"She was ahead of her time, but she lived in the past."--Jill Adams-Mancivalano, Tasha's friend
Famous picture book illustrator and author Tasha Tudor loved the old ways of country living and payment for her beautiful work allowed her to live the life she dreamed of. She dressed in clothes styled for the 19th century that she made herself and carried a handmade willow basket to do her grocery shopping. Tasha kept goats, chickens, Corgi dogs, as well as a garden full of herbs, flowers, and the sort of tasty fruits that would find their way into homemade pies cooked on her wood stove. These things she loved and made a part of her illustrations.
Such a unique lifestyle begs the question—was she always this way?
The answer is yes! Tasha Tudor, born Starling Burgess, had very strong-minded New England parents who encouraged her to be independent. Her father, “the Skipper,” designed sailboats. Without asking anyone’s opinion, he changed his infant daughter’s name from Starling to Natasha in honor of the
heroine from War and Peace.
Later Tasha would take her mother’s family name when she began a career in illustration.
Tasha’s mother and father divorced when she was nine years old. Her mother had decided leave the rules-bound Boston society to go live in Greenwich Village where she would further her career as a painter. So Tasha was taken to live with family friends in Redding, Connecticut. Her new family had very few rules. “Aunt Gwen” spent her time writing plays, so the children did much as they pleased.
Tasha later called this unconventional atmosphere “the best thing that ever happened to me.” She and the other children roamed woods and fields filled with wildflowers. They acted out scenes from Shakespeare’s and Alexander Dumas’ (The Three Musketeers
, The Man in the Iron Mask
) works and performed in plays written by Aunt Gwen for the neighborhood.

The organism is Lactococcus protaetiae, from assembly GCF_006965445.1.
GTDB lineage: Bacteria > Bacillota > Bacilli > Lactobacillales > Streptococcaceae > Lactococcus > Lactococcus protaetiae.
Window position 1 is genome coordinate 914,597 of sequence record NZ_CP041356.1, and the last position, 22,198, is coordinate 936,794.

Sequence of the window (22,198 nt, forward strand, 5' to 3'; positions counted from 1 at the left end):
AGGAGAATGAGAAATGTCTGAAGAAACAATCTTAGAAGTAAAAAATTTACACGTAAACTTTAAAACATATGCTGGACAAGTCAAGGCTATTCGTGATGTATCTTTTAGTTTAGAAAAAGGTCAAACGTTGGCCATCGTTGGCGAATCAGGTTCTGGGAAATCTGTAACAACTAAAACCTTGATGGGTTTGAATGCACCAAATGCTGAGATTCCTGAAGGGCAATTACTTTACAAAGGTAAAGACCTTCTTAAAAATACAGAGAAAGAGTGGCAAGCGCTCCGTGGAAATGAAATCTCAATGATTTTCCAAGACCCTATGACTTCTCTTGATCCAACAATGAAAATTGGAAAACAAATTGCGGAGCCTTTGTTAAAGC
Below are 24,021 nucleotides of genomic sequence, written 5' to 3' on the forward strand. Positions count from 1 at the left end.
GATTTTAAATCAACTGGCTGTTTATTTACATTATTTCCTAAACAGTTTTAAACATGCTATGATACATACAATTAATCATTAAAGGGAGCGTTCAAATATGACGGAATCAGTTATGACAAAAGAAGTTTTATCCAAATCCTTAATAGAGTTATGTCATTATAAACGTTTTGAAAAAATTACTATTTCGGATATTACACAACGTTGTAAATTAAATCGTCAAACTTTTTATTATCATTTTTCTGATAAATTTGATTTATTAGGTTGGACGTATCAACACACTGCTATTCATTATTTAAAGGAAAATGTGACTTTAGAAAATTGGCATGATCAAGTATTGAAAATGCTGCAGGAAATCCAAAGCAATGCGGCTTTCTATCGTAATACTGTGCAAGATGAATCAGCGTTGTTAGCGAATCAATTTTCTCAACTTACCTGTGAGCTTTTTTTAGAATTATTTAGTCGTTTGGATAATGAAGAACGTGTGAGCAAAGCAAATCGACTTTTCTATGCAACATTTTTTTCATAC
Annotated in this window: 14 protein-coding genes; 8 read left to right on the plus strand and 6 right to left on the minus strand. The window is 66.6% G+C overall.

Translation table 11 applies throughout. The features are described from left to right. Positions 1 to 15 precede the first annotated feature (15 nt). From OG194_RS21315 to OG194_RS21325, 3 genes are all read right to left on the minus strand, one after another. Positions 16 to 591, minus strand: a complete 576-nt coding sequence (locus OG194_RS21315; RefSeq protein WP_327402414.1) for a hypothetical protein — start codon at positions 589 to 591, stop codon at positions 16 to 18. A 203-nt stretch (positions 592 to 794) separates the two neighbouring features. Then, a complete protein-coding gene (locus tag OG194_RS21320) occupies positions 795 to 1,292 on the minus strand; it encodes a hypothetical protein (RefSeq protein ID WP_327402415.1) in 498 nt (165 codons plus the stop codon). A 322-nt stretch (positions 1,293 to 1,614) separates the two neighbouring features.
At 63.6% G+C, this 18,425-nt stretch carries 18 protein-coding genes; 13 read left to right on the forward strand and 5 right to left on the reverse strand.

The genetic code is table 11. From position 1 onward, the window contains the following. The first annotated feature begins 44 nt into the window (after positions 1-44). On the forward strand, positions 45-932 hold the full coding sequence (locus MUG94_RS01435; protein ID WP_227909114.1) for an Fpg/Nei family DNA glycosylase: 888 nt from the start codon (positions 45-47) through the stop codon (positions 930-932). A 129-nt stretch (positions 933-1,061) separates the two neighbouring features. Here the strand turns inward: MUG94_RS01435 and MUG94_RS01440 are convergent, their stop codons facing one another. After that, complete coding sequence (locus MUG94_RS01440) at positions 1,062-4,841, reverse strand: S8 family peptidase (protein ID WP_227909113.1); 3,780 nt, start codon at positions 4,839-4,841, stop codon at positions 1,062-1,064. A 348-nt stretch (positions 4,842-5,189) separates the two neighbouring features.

Tasha’s dream was to live on a farm in the New England countryside and she did what she could to make that desire a reality as soon as possible. As a teenager, she wanted to buy a dairy cow, so she earned money by setting up her own nursery school. Delilah (the cow) was soon joined by a chicken named Nettie who dutifully laid an egg every day. Nettie would join Tasha on weekend visits to her mother at her Greenwich Village apartment. Though her family wintered in sunny Bermuda, she continued to draw sketches of New England farm life. Unlike her mother, she never wanted to be the sort of artist whose work hangs in impressive galleries. She wanted to illustrate books and had been inspired by Hugh Thomson,
who had done the art on her favorite copy of The Vicar of Wakefield.
Whilst in her early twenties, Tasha married and began to raise a family. Her husband encouraged her efforts to get her work published and after many rejections, Pumpkin Moonshine
became the first of her many books that celebrate days of long ago.
As a newlywed and young mother, Tasha insisted on living as close to the old ways as possible which meant no running water, no electricity, and no store-bought clothes or baked goods. Instead of going to the movies or listening to the radio, her children worked in the gardens, took care of the animals, helped in the kitchen, and put on plays with dolls and marionettes. Holidays were celebrated in an old-fashioned way. The Thanksgiving turkey was cooked in a roaster by the hearth.
Christmas brought loads of friends and visitors and beautiful cookies and ornaments. Their very fresh tree had candles lit for only one night. Most chilly days found the family gathered in the kitchen for hot cocoa and summer days might mean a picnic. Many photos and remembrances of these vibrant times can be found in her daughter Bethany’s book, Drawn from New England: Tasha Tudor, a Portrait in Words and Pictures.
Tasha often had her family pose for her illustrations and captured the life they led together.